Passiflora (passion flower) is an evergreen climber with exotic looking flowers, sometimes followed by brightly coloured fruits. Suited to a sunny sheltered spot in mild regions of the UK, in colder areas it can be grown under cover of a greenhouse or conservatory.
Passion flower likes moderately fertile, well-drained but reliably moist soils. It will thrive in any soil type and is not fussy about acidity or alkalinity.
Full sun or dappled shade is best, with shelter from cold, drying winds. A south, south-west or west-facing wall is ideal.
If growing passion flower in a south-facing glasshouse or conservatory, shade from direct sunlight may be needed to prevent the leaves from scorching.
Passion flower can also be grown in a container. Use either John Innes No 3 potting compost, or good quality multipurpose or peat-free compost.
Watering and feeding
Water passion flowers freely during the growing season (especially container grown specimens) to ensure that they don’t dry out. Water them more sparingly during the winter, allowing the compost surface of container grown specimens to begin to dry out between waterings.
Top dress garden specimens with a general fertiliser such as Growmore, Vitax Q4 or blood fish and bone using the application dose on the packet (or 50-70g per sq m (1½-2oz per sq yd) if no dose is given).
The hardiness of passion flower varies between species and cultivars:
- Passiflora incarnata is fully hardy, but should still be grown in a sheltered spot
- P. caerulea is frost hardy, so is suitable for outdoor growing in milder regions of the UK only, and may require some winter protection
- P. mollissima, P. × exoniensis, P. antioquiensis, P. x alatocaerulea, P. × allardii, P. × caeruleoracemosa, P. manicata and P. alata require a minimum temperature of 5-7°C (41-45°F) so are best suited to glasshouse or conservatory conditions
Other species, including P. edulis (the passion fruit or granadilla), P. coccinea, P. racemosa, P. vitifolia and P. quadrangularis require tropical conditions and minimum temperatures of 10-16°C (50-61°F), depending upon the species. Their cultivation is not dealt with here.
Edibility of fruit
P. edulis is the species grown, in warmer climates, for its edible fruit.
The relatively winter-hardy Passiflora caerulea often produces egg-shaped orange fruits in warm Britih summers. They can be eaten when fully ripe, but please be aware that under-ripe fruits (yellow) can cause stomach upsets.
All other parts of the Passiflora plants are potentially harmful and should not be eaten.
Pruning and training
Although Passiflora is a self-clinging tendril climber, it benefits from fan-training, which produces a more attractive plant than if left alone to scramble. For a step-by-step guide to fan training against a wall or fence, see our page on training and pruning climbers on first planting.
Carry out pruning just after flowering by shortening flowered tips and sideshoots to a couple of buds from the main fan framework.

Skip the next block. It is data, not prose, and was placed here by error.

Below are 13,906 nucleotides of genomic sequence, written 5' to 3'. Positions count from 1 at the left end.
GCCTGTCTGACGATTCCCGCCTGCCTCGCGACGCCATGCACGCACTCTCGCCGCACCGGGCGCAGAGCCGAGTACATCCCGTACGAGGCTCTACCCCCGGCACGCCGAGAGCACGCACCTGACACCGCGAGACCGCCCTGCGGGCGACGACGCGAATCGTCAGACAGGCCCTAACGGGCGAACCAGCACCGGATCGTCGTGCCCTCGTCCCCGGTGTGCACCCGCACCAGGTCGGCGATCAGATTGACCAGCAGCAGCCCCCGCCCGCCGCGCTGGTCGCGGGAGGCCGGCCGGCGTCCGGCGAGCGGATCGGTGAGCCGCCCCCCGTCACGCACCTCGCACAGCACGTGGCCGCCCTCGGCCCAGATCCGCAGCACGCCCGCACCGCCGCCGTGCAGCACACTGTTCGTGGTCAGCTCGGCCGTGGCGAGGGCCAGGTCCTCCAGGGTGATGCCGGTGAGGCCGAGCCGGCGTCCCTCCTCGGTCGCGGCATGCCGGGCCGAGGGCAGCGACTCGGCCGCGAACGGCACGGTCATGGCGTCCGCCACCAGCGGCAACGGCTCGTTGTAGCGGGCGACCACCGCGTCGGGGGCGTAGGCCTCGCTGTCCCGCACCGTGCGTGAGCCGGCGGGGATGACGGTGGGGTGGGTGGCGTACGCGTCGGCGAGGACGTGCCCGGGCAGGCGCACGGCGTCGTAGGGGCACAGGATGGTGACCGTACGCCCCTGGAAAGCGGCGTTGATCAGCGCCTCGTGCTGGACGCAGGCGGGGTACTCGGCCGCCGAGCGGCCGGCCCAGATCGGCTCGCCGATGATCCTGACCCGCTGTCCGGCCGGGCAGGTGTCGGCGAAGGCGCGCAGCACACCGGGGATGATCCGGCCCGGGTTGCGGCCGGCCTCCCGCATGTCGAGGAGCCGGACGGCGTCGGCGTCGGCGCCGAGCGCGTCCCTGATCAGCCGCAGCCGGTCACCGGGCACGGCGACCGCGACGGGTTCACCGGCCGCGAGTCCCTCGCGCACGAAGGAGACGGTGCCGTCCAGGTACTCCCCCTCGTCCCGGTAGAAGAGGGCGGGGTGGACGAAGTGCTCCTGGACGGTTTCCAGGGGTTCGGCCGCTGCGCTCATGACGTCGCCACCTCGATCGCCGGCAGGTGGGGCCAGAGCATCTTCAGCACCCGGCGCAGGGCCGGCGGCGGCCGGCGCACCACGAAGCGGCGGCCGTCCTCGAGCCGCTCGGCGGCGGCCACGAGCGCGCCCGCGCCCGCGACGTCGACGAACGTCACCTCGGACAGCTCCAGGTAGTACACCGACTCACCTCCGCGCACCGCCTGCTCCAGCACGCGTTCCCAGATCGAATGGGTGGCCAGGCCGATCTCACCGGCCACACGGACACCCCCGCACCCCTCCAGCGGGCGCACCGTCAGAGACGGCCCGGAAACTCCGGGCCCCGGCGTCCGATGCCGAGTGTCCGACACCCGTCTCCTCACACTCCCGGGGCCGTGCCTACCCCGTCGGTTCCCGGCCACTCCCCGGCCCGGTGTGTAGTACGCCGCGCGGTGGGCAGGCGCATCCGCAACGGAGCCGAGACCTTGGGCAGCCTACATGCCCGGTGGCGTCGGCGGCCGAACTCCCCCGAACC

If your passion flower is overgrown or frost-damaged plants, carry out renovation pruning in spring by cutting back the stems to 30-60cm (1-2ft) from soil level. Cut to a bud or side shoot wherever possible. The plant will respond by sending out lots of new green shoots. These will need thinning out and formative training. Flowering will be reduced for a year or two.
Like most climbers, passion flower can be layered in spring, but also take well from softwood cuttings in spring or semi-ripe cuttings in summer.
Species plants (but not named cultivars) will come true from seed. You will know if your passion flower has produced seed, because the ovoid yellow-orange fruits in late summer or autumn are hard to miss! Incidentally, these are edible when fully ripe, but unrewarding compared to the passion fruit sold by grocers, which are fruit of the tropical species Passiflora edulis. See the section on Edibility of Fruit above for more details.
Seed sowing technique:
- The fruits should be allowed to ripen and then stored ripe for 14 days, indoors on a tray. The fruits will start to ferment, a process that helps to kill off spores of the fungal disease Fusarium, which otherwise can cause seedlings to damp off and rot
- After 14 days, mash the fruits into a pulp and leave this in a warm place to ferment further for three days
- Push the pulp through a sieve under running water to separate out and clean the seeds, ensuring that they are pulp-free
- Allow them to dry before pouring hot water from the kettle over them in a bowl, and leave them overnight to soften their hard seed coats. Do not leave them longer, as they may rot
- Seeds should then be sown immediately, following our advice page on shrub-seed sowing
Passiflora is prone to plant viruses, especially Cucumber mosaic virus, and aphid damage.
When grown under glass, Passiflora is susceptible to common greenhouse pests such as red spider mite, whitefly, scale insect and mealybug.
Wind scorch and cultivation problems are common (as with all garden plants), particularly during spells of cold weather or when growing conditions are less than ideal.